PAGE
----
“So the walls came tumbling down and your love’s a blown-out candle. All is gone and it seems too hard to handle. Chiquitita, tell me the truth, there is no way you can deny it. Sing a new song, Chiquitita, try once more, like you did before.”

The thing is, I didn’t feel like dancing or singing. Not that night. I Hadn’t felt like dancing or singing for a while.

“Got a light, darling?” a deep voice disturbed my conversation with ABBA out of nowhere and for a moment, I believed it was Sherlock asking.

“Sorry, no,” I replied with eyes wide in shock, turning my head towards the tall detective.

“What are you looking at?” the voice asked, but the detective’s lips weren’t moving. Had I finally gone completely mad? Was I hallucinating?

“I don’t know… What… How are you doing that?”

“Doing what, love?”

“That. How are you talking right now?”

“I… Well, fokin’ ‘ell, miss, I don’t know, I just… ye’ know, I just move my lips, I guess,” said Sherlock now just as confused as me, but he didn’t move a single muscle, just stood there like a stone.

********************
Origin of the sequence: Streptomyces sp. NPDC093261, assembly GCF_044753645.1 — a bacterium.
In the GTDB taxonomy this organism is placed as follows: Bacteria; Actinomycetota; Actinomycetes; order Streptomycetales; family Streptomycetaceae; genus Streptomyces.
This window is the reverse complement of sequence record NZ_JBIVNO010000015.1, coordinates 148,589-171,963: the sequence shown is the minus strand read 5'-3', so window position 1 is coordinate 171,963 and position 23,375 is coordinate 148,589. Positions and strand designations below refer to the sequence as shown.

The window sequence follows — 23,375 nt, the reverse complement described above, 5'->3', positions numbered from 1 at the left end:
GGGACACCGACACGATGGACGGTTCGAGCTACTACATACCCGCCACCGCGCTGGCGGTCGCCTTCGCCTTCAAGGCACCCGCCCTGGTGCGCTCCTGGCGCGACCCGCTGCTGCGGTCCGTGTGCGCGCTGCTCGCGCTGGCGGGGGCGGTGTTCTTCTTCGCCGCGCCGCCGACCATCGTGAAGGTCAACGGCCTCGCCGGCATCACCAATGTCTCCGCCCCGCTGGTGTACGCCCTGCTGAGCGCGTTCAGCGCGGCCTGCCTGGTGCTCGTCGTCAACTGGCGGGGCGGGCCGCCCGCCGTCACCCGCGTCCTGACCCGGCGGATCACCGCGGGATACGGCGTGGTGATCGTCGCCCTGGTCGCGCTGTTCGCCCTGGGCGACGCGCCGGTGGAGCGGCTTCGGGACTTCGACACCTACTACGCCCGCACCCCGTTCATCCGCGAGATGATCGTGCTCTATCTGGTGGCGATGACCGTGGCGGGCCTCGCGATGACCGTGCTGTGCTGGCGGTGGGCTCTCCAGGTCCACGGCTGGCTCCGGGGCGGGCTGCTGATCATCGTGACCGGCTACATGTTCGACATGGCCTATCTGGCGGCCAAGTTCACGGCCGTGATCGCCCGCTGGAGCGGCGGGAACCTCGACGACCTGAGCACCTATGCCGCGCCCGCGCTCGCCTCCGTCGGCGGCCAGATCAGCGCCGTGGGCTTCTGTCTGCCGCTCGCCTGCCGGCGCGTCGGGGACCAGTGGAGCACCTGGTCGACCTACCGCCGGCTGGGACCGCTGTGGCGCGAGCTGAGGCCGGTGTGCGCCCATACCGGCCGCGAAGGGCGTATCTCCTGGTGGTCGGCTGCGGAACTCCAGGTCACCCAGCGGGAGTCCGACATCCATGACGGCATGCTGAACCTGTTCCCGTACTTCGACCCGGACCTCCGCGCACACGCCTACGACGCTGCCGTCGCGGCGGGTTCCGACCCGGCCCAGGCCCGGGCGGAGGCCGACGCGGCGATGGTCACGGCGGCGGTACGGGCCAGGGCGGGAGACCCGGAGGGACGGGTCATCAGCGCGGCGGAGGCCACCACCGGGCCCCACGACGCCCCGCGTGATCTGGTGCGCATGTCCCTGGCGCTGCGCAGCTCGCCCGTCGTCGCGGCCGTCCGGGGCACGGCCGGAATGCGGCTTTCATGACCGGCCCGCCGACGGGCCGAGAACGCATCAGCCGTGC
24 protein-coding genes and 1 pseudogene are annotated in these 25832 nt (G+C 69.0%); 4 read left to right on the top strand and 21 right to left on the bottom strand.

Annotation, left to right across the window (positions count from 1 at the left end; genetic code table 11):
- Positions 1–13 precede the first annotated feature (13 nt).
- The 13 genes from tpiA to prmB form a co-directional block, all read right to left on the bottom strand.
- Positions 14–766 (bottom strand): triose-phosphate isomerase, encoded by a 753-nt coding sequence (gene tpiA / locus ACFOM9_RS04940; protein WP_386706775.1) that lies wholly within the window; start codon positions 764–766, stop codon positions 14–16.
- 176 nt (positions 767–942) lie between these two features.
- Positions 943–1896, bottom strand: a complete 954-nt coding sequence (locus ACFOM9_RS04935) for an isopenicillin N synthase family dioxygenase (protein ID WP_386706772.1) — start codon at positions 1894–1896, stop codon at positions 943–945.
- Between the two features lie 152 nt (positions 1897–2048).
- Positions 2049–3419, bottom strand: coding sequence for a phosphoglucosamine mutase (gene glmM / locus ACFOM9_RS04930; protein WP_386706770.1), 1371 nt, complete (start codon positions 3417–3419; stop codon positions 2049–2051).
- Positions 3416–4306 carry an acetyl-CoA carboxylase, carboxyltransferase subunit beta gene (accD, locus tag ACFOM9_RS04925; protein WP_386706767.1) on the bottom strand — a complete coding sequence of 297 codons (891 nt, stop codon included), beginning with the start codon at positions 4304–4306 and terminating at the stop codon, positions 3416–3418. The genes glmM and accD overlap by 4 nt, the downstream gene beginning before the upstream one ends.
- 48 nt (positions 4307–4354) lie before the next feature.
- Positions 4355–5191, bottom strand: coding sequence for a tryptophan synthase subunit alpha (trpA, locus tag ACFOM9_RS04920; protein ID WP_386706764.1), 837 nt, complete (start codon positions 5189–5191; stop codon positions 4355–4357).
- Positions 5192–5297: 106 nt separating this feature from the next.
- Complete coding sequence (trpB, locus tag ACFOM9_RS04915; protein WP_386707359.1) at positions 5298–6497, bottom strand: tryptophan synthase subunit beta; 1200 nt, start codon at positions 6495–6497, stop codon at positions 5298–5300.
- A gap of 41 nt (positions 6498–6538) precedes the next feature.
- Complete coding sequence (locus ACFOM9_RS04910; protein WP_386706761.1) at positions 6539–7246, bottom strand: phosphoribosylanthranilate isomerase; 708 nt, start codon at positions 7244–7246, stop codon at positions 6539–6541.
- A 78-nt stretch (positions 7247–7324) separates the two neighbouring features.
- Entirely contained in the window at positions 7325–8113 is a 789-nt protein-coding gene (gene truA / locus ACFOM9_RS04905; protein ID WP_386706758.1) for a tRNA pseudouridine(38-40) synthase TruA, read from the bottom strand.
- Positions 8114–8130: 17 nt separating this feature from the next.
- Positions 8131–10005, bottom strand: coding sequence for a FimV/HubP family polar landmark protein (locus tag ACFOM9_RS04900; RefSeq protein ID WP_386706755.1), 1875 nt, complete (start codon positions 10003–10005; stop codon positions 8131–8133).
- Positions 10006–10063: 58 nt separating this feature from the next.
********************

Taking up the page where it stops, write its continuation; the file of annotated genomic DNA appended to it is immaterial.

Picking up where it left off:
“I’m so confused right now,” I finally said, gazing at the detective’s face, hoping to see some movement.

“So am I,” said the voice, and the moment I began asking if he was somehow trapped inside a stone sculpture, I spotted something moving in the corner of my eye.

A homeless person came right up to me and looked at Sherlock. Maybe I wasn’t the only one who had heard the detective speak up. Maybe we were the chosen ones to witness something magical – me and a homeless guy, who smelled like shit and bananas.

“Are you one of them crazy persons, miss?” the homeless man asked in the same deep voice that had belonged to Sherlock.